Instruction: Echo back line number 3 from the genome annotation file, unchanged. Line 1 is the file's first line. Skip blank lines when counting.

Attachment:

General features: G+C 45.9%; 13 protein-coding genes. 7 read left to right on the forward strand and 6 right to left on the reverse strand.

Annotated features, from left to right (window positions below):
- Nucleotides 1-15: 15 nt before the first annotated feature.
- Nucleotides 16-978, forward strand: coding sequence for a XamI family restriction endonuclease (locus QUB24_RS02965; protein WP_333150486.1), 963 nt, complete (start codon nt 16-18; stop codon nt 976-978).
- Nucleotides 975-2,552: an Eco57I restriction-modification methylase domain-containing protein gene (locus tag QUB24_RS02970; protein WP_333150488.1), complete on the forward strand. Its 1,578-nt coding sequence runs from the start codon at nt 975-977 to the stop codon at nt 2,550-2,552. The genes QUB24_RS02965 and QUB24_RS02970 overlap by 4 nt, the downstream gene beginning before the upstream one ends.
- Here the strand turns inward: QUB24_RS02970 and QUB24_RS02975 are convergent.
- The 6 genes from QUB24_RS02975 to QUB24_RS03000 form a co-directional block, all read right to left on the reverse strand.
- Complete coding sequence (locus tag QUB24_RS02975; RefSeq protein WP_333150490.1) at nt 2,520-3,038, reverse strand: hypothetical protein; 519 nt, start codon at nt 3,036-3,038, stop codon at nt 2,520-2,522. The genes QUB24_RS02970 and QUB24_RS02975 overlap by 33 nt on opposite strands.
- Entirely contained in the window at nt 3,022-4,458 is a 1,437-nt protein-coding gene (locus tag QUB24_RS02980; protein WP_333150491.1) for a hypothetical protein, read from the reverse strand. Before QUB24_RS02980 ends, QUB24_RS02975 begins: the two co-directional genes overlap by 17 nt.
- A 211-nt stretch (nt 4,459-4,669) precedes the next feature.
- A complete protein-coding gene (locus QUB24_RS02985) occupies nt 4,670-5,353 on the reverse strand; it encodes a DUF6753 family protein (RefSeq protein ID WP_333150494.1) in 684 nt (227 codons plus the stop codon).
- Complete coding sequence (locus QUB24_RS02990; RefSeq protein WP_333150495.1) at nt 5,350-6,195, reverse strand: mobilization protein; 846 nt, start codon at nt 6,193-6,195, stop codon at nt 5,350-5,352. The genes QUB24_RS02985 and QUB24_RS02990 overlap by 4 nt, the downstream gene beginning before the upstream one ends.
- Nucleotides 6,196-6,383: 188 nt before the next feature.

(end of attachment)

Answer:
- Nucleotides 1-15: 15 nt before the first annotated feature.